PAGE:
Nutrient recirculating soillness culture system as a predictable and stable way of microbial risk management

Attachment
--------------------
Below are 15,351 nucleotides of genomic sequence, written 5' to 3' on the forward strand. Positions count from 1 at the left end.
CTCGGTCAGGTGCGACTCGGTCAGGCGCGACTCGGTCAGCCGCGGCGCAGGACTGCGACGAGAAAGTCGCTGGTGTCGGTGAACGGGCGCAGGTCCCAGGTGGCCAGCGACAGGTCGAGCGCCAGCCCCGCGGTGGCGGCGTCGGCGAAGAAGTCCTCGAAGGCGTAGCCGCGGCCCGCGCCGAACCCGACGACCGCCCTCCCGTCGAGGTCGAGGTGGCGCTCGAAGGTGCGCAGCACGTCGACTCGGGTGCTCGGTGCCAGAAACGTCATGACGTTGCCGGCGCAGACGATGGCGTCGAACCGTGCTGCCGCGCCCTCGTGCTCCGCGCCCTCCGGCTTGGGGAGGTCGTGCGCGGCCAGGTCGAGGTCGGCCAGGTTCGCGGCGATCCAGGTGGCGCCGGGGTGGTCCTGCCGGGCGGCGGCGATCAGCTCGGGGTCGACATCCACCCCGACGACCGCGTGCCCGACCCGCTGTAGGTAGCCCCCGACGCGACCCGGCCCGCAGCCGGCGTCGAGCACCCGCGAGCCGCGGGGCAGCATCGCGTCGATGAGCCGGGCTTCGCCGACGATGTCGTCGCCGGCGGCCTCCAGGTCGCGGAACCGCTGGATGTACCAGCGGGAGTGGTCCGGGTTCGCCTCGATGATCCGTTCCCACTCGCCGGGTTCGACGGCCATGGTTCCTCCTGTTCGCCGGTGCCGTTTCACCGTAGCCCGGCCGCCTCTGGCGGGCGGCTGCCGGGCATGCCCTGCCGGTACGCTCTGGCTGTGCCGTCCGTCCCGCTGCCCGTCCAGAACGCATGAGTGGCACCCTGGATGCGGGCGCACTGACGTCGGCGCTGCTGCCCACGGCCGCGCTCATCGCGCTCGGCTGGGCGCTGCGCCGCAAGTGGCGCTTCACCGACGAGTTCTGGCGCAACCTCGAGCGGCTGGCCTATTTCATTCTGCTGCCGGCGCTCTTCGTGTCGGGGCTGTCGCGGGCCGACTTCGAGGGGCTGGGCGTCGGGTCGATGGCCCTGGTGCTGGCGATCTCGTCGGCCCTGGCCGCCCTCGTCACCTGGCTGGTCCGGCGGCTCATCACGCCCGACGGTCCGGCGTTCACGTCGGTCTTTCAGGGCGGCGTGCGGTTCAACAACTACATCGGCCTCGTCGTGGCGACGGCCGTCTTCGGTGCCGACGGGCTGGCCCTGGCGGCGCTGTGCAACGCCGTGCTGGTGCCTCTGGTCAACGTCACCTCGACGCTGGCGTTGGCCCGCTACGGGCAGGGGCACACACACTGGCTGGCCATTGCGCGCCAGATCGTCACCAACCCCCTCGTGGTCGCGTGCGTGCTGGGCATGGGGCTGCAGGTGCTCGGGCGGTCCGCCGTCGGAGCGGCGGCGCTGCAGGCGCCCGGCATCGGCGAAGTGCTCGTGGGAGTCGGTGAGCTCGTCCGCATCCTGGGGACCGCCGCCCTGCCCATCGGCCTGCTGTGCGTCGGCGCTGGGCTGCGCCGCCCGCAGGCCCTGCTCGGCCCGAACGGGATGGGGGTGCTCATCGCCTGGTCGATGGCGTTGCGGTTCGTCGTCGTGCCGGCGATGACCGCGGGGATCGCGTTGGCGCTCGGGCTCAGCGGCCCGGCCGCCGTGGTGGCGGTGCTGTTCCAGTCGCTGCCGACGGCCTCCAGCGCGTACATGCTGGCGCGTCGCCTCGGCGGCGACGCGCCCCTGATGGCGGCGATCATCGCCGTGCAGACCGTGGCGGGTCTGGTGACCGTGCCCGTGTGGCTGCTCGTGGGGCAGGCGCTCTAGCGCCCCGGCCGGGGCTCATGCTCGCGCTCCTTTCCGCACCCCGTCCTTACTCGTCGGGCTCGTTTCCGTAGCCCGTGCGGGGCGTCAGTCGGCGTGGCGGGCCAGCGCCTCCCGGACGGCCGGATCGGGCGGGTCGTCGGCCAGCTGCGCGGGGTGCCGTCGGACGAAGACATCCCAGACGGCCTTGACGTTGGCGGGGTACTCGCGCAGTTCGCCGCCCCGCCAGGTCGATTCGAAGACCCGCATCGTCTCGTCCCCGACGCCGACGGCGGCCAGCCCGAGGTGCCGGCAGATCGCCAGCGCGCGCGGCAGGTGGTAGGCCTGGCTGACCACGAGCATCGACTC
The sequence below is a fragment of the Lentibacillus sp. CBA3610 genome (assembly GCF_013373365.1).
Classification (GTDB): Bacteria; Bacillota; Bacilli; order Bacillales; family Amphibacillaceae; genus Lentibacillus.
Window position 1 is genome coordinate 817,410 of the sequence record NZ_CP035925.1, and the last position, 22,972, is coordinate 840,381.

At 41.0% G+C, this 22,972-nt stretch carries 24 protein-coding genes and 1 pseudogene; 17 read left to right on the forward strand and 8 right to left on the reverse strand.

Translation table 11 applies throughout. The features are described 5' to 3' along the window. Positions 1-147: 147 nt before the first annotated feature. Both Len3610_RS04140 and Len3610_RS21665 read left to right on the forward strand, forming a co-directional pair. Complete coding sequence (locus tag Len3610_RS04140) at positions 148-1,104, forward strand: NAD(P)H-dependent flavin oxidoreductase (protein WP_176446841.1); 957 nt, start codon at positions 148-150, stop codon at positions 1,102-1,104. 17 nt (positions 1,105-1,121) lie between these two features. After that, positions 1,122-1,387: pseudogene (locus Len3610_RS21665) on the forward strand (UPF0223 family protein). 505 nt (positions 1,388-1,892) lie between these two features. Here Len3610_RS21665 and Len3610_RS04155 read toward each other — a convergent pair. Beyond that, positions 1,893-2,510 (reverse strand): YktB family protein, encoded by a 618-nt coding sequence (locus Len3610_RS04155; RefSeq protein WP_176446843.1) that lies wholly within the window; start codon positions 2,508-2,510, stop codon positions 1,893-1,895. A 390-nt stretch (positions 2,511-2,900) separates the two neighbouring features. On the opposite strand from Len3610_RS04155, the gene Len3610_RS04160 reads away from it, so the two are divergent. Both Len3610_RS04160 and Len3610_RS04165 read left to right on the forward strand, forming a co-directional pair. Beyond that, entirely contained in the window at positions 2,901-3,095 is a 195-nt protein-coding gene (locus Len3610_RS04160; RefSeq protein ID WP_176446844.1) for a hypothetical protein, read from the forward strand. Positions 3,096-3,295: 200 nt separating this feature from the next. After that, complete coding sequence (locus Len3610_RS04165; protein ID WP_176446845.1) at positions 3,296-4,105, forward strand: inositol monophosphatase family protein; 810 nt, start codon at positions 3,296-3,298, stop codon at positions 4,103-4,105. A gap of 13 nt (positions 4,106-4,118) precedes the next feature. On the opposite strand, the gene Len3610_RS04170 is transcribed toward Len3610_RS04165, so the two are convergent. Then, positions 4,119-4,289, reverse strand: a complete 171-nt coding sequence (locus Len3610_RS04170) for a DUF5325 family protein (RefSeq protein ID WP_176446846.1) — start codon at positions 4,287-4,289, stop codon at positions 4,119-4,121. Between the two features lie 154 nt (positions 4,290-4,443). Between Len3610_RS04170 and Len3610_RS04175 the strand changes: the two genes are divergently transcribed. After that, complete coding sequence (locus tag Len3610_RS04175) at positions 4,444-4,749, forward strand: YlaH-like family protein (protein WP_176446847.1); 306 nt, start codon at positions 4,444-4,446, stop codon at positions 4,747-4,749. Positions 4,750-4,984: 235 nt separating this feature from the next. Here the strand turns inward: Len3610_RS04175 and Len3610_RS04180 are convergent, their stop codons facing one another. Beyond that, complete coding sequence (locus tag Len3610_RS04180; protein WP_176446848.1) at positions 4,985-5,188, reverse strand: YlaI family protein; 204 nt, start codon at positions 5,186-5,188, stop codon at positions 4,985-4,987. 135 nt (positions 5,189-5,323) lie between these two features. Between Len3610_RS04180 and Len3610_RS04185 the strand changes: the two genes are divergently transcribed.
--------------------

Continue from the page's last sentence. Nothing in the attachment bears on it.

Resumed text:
Concern about the microbial risk due to nutrients and water reuse is one of the most significant barriers to the global transition of the soilless culture to the sustainable closed-loop system. Although sterilization technologies are available in the field, the reuse system’s microbial risk is still recognized as higher than that of open-loop systems. However, the consequences of closed-loop microbial transport properties on the microbial management performance in a nutrient recirculating system have been largely overlooked. Open- and closed-loop soilless culture systems have different water and nutrient management scheme. The combined effect of an irrigation system and microbial transport may reveal intrinsic characteristics of microbial population dynamics in both systems. This study was designed to test this hypothesis by examining the different microbial dynamics according to irrigation management system aspects. An integrated model for UV sterilization and soilless culture system was constructed for stochastic analysis of the microbial dynamics in the open and closed-loop water management system. Subsequently, the greenhouse experiment was conducted to test the theoretical predictions from the simulation analysis. Through simulation analysis, it was found that the microbial population in the open-loop soilless culture showed irrigation dependency; the level of the microbial fluctuations and plateau were determined by the irrigation frequency. In the closed-loop soilless culture with an UV disinfection device, it was found that the number of microbial populations increased over time and remained at an average steady-state after a certain period of time. In addition, the plateau level of microbial concentration was mostly determined by the combined effect of the UV germicidal power and irrigation frequency. Colony-forming unit investigation in field greenhouse cultivation confirmed these theoretical predictions.